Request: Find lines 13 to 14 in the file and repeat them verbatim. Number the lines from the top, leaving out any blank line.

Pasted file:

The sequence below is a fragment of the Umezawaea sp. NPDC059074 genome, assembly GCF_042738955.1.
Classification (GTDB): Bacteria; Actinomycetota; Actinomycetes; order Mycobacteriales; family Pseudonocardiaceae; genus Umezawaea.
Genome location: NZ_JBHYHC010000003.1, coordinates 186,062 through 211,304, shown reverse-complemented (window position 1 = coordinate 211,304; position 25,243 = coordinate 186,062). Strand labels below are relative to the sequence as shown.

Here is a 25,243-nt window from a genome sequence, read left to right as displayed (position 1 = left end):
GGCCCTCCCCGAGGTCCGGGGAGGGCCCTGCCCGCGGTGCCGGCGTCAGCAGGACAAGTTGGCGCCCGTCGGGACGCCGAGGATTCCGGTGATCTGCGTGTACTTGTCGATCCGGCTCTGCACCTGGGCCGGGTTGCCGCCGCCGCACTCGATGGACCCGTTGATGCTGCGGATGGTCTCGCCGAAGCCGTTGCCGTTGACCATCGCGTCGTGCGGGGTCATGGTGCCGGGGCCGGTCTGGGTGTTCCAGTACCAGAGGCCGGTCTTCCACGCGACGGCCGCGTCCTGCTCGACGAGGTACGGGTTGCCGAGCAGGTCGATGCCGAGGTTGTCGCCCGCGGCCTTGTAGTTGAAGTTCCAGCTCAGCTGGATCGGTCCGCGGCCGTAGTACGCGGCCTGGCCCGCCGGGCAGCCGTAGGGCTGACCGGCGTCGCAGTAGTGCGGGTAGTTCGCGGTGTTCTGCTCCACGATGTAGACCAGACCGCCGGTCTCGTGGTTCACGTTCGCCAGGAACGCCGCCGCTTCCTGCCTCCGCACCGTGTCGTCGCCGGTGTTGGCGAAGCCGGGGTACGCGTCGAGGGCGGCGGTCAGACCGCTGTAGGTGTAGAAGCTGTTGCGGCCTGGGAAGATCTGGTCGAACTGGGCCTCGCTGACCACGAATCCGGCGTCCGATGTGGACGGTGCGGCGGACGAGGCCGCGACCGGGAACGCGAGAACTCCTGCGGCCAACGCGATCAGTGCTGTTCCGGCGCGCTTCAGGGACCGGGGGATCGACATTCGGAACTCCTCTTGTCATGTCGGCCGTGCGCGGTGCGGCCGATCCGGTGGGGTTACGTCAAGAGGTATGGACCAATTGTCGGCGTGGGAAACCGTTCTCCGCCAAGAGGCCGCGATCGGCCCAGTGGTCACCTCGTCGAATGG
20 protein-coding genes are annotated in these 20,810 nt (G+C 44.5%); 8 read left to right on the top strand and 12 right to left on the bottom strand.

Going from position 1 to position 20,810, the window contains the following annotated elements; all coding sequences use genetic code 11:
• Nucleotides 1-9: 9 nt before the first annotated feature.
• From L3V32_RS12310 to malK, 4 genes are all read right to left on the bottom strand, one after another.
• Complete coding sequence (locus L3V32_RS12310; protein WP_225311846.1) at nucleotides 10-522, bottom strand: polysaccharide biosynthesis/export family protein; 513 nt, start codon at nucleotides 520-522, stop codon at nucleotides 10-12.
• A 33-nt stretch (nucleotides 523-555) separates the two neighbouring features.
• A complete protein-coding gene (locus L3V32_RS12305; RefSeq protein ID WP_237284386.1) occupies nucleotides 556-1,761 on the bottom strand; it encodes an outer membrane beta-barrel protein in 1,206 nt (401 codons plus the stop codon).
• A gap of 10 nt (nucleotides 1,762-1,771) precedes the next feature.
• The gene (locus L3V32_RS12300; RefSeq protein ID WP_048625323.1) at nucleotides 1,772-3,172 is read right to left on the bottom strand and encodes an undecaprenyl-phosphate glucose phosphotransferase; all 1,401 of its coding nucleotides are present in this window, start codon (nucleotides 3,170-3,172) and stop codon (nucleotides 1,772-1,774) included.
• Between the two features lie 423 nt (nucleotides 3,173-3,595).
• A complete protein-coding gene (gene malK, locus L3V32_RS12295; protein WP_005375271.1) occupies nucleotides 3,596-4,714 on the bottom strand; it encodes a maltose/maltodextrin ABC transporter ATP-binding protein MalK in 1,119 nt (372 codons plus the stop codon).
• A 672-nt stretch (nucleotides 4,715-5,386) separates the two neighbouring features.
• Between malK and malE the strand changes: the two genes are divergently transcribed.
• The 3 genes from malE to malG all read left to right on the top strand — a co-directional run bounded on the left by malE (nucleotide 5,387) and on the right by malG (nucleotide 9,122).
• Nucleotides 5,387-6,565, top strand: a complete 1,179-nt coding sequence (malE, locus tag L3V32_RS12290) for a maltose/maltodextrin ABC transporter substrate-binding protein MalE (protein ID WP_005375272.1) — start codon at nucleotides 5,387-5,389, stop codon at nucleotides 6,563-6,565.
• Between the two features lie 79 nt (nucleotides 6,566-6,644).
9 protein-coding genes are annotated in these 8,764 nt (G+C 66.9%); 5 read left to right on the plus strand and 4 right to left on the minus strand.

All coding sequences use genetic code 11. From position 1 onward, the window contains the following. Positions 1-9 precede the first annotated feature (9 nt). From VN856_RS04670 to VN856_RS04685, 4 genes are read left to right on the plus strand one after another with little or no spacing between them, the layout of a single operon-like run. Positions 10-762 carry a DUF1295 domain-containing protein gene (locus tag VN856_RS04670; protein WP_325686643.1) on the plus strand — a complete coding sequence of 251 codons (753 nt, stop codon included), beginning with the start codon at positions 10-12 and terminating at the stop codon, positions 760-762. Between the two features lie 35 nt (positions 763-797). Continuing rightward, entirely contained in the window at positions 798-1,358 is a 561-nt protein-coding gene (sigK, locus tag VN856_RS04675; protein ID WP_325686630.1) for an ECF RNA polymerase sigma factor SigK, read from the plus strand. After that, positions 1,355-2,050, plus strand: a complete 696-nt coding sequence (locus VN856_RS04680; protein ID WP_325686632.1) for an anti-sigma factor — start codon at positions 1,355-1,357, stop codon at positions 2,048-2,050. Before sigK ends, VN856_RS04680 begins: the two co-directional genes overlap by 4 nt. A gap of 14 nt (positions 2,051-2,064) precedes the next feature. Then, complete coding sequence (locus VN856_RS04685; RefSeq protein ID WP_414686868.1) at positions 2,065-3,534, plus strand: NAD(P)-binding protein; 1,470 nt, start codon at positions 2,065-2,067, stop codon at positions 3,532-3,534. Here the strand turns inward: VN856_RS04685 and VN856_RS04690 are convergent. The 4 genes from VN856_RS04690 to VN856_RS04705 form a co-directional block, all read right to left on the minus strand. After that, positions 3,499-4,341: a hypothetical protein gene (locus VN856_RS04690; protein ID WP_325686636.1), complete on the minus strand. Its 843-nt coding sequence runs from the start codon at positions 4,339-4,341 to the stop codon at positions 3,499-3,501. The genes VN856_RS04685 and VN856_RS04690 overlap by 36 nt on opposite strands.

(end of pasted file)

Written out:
• A gap of 10 nt (nucleotides 1,762-1,771) precedes the next feature.
• The gene (locus L3V32_RS12300; RefSeq protein ID WP_048625323.1) at nucleotides 1,772-3,172 is read right to left on the bottom strand and encodes an undecaprenyl-phosphate glucose phosphotransferase; all 1,401 of its coding nucleotides are present in this window, start codon (nucleotides 3,170-3,172) and stop codon (nucleotides 1,772-1,774) included.